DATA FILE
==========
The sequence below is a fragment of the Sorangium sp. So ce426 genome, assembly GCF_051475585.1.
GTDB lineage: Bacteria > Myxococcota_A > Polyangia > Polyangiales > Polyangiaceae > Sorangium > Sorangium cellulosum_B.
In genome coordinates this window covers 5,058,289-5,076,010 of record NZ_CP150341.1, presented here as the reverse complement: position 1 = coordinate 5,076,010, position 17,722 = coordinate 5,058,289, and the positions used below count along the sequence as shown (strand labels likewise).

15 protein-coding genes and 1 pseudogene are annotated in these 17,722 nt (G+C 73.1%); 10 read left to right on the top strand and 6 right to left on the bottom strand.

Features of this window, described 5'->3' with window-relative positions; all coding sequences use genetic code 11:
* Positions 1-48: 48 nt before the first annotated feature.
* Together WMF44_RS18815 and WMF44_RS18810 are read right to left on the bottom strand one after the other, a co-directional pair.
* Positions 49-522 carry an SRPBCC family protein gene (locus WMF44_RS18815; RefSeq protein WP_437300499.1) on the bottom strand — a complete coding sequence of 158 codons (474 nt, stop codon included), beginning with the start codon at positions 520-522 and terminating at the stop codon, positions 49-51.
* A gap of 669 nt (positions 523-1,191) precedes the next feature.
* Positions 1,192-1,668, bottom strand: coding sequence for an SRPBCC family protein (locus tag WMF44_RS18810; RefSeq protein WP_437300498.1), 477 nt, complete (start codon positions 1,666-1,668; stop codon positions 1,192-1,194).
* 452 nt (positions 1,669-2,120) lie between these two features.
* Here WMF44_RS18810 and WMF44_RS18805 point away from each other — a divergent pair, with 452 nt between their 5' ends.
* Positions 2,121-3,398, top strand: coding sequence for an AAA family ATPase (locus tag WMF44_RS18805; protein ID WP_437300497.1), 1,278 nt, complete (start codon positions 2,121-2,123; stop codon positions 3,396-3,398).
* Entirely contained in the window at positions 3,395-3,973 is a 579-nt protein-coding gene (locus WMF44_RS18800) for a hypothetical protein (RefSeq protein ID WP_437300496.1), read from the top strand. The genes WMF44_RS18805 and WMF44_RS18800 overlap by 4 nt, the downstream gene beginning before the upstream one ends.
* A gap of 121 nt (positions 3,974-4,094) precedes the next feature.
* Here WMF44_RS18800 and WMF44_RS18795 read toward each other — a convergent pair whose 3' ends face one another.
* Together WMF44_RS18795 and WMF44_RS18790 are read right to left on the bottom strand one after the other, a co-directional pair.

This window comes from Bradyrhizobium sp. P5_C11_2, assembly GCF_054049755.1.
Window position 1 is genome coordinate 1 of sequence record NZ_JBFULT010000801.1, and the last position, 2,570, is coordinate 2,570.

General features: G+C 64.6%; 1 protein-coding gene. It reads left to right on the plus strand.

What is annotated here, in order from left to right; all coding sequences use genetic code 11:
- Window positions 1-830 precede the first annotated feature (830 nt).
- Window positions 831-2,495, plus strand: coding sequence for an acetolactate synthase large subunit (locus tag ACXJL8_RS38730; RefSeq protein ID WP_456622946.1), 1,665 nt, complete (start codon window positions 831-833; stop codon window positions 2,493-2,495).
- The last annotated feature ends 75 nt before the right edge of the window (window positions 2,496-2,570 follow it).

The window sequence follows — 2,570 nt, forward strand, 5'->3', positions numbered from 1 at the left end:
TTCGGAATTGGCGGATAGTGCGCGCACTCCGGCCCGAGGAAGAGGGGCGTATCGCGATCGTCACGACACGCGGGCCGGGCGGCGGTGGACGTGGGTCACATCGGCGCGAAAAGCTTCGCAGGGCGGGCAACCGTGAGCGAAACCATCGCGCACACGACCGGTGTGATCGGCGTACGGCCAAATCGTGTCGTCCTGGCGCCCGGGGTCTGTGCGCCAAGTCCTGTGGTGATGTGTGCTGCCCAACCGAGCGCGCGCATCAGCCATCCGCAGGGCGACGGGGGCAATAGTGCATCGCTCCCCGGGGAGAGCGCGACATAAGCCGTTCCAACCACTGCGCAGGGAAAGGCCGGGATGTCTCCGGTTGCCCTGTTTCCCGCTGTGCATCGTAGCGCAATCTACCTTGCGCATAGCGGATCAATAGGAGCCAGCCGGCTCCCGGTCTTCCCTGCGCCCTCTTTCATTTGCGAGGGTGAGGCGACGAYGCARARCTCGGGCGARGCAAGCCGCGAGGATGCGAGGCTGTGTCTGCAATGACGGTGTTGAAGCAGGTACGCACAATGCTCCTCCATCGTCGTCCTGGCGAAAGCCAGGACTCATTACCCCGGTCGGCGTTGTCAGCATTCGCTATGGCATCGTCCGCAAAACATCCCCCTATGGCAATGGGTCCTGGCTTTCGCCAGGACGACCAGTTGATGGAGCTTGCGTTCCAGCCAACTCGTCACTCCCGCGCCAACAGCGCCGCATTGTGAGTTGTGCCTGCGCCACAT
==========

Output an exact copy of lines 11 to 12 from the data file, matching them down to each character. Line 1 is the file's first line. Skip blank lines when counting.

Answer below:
* 452 nt (positions 1,669-2,120) lie between these two features.
* Here WMF44_RS18810 and WMF44_RS18805 point away from each other — a divergent pair, with 452 nt between their 5' ends.